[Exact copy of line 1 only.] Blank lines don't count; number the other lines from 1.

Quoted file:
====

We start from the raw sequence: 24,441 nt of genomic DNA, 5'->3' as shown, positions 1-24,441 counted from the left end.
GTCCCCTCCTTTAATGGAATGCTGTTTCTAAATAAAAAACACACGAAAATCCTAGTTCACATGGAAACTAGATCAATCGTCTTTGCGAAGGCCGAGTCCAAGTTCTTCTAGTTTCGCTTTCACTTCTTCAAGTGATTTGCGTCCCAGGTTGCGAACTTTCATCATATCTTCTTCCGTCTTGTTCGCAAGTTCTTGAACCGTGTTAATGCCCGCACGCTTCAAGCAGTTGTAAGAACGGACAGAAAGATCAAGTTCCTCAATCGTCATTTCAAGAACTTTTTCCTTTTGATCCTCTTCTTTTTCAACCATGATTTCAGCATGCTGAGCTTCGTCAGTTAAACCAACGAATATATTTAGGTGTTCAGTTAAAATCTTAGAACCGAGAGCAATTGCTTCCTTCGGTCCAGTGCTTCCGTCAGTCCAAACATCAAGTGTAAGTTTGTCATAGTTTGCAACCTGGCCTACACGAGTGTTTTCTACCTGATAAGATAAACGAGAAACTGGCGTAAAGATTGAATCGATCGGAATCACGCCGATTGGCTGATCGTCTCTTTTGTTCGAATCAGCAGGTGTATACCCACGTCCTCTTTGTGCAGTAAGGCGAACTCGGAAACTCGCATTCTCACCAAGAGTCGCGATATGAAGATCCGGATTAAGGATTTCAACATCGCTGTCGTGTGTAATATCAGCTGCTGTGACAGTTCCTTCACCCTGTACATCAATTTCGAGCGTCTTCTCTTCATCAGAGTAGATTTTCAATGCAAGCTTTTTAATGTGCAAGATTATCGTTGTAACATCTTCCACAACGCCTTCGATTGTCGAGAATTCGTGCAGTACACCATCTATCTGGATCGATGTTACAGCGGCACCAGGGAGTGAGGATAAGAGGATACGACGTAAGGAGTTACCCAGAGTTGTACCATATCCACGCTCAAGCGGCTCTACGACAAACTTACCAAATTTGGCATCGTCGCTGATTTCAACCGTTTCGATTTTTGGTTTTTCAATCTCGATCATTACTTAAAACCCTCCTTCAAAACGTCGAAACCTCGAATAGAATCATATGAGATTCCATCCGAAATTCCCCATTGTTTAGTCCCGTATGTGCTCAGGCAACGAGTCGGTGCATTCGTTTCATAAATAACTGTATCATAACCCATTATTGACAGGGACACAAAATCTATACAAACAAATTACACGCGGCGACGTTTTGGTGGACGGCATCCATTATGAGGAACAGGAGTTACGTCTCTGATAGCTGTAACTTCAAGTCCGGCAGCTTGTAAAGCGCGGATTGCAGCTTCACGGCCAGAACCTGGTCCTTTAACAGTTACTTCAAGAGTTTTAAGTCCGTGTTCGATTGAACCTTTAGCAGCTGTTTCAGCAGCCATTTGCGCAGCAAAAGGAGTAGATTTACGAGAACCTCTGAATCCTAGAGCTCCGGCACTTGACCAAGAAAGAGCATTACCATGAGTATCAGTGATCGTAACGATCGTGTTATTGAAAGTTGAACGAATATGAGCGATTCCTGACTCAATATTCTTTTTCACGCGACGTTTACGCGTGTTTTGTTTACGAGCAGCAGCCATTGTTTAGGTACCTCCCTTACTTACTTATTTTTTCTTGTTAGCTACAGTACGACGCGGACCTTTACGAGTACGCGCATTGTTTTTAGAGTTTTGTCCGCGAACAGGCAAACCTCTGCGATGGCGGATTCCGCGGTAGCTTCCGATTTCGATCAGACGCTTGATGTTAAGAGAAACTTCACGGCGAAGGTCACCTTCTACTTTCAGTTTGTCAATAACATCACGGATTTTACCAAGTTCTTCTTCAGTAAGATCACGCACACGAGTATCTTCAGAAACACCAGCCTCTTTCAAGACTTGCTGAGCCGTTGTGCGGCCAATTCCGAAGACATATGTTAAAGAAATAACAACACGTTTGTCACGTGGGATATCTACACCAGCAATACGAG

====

We start from the raw sequence: 24,441 nt of genomic DNA, 5'->3' as shown, positions 1-24,441 counted from the left end.